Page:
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Pan-European identity


Pan-European identity

European Union
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This article is part of a series on the
politics and government
of the European Union

Pan-European identity refers to the sense of personal identification with Europe. The most concrete example of pan-Europeanism is the European Union (EU). 'Europe' is widely used as a synonym for the EU, as 500 million Europeans are EU citizens; however, many nations that are not part of the EU may have large portions of their populations who identify themselves as European as well as their own nationality. Those countries are usually part of the older Council of Europe and have aspirations of EU membership. The prefix pan implies that the identity applies throughout Europe, and especially in an EU context, 'pan-European' is often contrasted with national.

The related term Europeanism refers to the assertion that the people of Europe have a distinctive set of political, economic and social norms and values that are slowly diminishing and replacing existing national or state-based norms and values.[1]

Historically, European culture has not led to a geopolitical unit. As with the constructed nation, it might well be the case that a political or state entity will have to prefigure the creation of a broad, collective identity.[2] At present, European integration co-exists with national loyalties and national patriotism.[3]

A development of European identity is regarded as a vital objective in pursuing the establishment of a politically, economically and militarily influential united Europe in the world.[4] It equally importantly supports the foundations of common European values, such as of fundamental human rights and spread of welfare.[4] It also inherently strengthens the supra-national democratic and social institutions of the European Union.[5] The concept of common European identity is viewed as rather a by-product than the main goal of the European integration process, and is actively promoted.[4]


  • History 1
  • Popular culture 2
  • Sport 3
  • Symbols 4
  • See also 5
  • References 6


A sense of European identity traditionally derives from the idea of a common European historical narrative. In turn, that is assumed to be the source of the most fundamental European values. Typically the 'common history' includes a combination of Ancient Greece and Ancient Rome, the feudalism of the Middle Ages, the Renaissance, the Age of Enlightenment, 19th century liberalism, Christianity, secularism, colonialism and the World Wars.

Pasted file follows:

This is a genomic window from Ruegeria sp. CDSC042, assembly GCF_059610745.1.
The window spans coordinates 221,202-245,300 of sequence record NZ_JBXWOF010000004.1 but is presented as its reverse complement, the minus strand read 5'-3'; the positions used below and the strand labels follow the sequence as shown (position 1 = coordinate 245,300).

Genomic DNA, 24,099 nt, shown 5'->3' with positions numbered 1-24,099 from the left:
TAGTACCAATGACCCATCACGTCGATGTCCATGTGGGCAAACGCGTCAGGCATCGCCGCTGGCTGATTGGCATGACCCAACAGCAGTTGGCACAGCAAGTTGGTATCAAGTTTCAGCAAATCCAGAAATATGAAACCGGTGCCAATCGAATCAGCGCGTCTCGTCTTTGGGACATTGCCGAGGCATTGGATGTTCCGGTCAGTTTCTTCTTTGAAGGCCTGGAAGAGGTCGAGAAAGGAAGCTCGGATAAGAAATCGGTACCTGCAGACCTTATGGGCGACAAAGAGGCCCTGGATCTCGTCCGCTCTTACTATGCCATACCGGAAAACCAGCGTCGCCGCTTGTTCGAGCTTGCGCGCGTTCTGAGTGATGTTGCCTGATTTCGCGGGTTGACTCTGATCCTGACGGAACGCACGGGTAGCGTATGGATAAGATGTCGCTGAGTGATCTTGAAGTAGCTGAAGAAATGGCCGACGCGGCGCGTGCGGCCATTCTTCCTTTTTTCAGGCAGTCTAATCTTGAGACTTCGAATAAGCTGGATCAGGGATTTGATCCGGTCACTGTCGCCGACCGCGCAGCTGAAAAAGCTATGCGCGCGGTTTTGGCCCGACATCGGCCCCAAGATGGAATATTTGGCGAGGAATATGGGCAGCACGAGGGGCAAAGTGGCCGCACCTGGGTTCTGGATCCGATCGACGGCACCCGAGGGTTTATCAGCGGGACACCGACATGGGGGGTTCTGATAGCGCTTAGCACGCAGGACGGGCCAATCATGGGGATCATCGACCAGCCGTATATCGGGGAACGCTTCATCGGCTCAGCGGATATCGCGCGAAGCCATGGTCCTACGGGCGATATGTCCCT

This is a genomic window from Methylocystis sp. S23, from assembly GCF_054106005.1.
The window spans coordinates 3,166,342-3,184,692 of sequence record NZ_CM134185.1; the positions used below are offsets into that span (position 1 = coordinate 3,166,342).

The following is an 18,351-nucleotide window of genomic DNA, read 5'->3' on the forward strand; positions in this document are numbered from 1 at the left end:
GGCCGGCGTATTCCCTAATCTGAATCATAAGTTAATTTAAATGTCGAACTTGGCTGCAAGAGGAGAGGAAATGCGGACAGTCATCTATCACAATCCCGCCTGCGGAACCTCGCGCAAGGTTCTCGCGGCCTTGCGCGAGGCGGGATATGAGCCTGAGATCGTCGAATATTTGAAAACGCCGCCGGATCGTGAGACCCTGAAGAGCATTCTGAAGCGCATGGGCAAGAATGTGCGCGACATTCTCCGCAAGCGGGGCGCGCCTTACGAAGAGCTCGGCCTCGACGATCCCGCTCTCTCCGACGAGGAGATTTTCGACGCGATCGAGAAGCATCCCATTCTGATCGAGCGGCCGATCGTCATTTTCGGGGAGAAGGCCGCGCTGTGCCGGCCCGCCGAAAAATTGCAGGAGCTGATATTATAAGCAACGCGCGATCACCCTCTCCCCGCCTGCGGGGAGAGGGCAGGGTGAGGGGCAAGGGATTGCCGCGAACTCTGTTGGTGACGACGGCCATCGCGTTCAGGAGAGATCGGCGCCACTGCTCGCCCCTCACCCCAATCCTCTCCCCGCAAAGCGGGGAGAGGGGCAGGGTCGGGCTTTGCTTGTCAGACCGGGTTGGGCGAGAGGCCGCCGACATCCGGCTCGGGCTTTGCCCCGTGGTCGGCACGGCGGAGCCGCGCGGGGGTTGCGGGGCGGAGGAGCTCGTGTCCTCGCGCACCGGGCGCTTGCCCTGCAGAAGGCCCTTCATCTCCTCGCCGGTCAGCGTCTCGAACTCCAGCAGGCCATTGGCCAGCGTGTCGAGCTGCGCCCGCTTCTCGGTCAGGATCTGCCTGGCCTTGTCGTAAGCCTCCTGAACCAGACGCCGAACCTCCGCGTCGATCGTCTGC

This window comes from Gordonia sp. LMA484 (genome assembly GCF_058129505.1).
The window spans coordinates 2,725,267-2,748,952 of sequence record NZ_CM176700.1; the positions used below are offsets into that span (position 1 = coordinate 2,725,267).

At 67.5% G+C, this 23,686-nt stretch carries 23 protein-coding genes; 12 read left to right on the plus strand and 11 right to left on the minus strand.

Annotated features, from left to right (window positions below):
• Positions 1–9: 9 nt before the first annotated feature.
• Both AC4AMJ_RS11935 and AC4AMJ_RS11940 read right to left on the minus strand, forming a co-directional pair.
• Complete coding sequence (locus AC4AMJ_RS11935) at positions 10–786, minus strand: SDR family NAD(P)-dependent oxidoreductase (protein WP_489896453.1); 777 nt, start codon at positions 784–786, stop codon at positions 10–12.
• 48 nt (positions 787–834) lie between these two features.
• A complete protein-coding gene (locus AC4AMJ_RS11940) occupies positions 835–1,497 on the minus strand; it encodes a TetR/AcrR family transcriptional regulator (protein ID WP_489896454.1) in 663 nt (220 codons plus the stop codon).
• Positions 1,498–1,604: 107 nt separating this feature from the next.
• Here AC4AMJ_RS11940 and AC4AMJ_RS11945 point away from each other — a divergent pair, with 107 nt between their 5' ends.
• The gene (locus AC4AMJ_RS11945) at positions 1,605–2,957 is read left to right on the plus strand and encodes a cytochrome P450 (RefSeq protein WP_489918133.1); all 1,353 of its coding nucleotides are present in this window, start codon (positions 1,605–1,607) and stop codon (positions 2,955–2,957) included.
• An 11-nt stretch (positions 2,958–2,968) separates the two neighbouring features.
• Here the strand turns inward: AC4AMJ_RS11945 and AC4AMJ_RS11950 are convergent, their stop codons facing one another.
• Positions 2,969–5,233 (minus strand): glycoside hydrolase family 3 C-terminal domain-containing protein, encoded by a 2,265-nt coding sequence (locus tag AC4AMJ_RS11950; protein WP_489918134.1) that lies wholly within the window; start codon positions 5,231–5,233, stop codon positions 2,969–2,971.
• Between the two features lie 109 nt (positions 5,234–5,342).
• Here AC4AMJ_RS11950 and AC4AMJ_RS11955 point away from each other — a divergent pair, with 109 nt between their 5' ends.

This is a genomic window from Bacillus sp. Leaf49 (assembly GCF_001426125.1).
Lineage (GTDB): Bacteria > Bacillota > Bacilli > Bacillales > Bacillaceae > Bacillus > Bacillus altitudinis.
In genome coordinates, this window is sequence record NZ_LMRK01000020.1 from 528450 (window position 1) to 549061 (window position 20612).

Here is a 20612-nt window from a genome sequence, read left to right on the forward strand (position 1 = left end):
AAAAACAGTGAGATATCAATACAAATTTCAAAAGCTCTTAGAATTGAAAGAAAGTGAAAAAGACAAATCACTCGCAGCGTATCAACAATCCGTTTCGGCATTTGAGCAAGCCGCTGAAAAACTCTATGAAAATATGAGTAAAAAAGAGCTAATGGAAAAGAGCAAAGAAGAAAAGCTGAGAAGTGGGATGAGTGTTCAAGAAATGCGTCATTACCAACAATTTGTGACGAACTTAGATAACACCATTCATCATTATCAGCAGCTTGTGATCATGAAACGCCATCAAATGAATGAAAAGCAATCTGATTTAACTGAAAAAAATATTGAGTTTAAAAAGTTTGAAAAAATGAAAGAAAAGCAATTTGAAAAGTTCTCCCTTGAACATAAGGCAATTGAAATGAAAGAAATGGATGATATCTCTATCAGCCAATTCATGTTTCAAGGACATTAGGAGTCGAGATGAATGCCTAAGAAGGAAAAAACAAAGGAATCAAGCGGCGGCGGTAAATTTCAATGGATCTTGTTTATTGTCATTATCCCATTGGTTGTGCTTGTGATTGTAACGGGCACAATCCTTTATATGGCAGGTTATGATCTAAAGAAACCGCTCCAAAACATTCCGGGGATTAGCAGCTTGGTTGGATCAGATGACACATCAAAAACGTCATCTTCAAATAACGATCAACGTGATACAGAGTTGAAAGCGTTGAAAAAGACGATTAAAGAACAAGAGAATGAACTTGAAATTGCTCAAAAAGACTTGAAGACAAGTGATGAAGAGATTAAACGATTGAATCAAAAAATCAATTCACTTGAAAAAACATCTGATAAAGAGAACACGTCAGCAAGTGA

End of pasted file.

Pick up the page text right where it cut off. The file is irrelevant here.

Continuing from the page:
Nowadays, European identity is promoted by, among others, the European Commission, and especially their Directorate-General for Education and Culture. They promote this identity and ideology through funding of educational exchange programmes, the renovation of key historical sites, the promulgation of a progressive linear history of Europe terminating in European integration, and through the promotion and encouragement of political integration.

Popular culture

The common cultural heritage is commonly seen in terms of high culture. Examples of a contemporary pan-European culture are limited to some forms of popular culture:

The Eurovision Song Contest is one of the oldest identifiably 'pan-European' elements in popular culture,[6] attracting a huge audience (hundreds of millions) and extensive media coverage each year, with the higher-scoring songs often making an impact in national singles charts. The contest is not run by the EU, but by the entirely separate European Broadcasting Union, and in fact it pre-dates the European Economic Community. It is also open to some non-European countries which are members of the EBU. Some eastern European politicians occasionally take the contest more seriously, seeing the participation of their country as a sign of 'belonging to Europe', and some even going so far to say to consider it a preliminary step to accession to the EU.[7]

Deliberate attempts to use popular culture to promote identification with the EU have been controversial. In 1997, the European Commission distributed a comic strip titled The Raspberry Ice Cream War, aimed at children in schools. The EU office in London declined to distribute this in the UK, due to an expected unsympathetic reception for such views.[8][9]

Captain Euro, a cartoon character superhero mascot of Europe, was developed in the 1990s by branding strategist Nicolas De Santis to support the launch of the Euro currency.[10][11][12] In 2014, London branding think tank, Gold Mercury International, launched the Brand EU Centre, with the purpose of solving Europe’s identity crisis and creating a strong brand of Europe.[13][14]


Europe wins 2004 Ryder Cup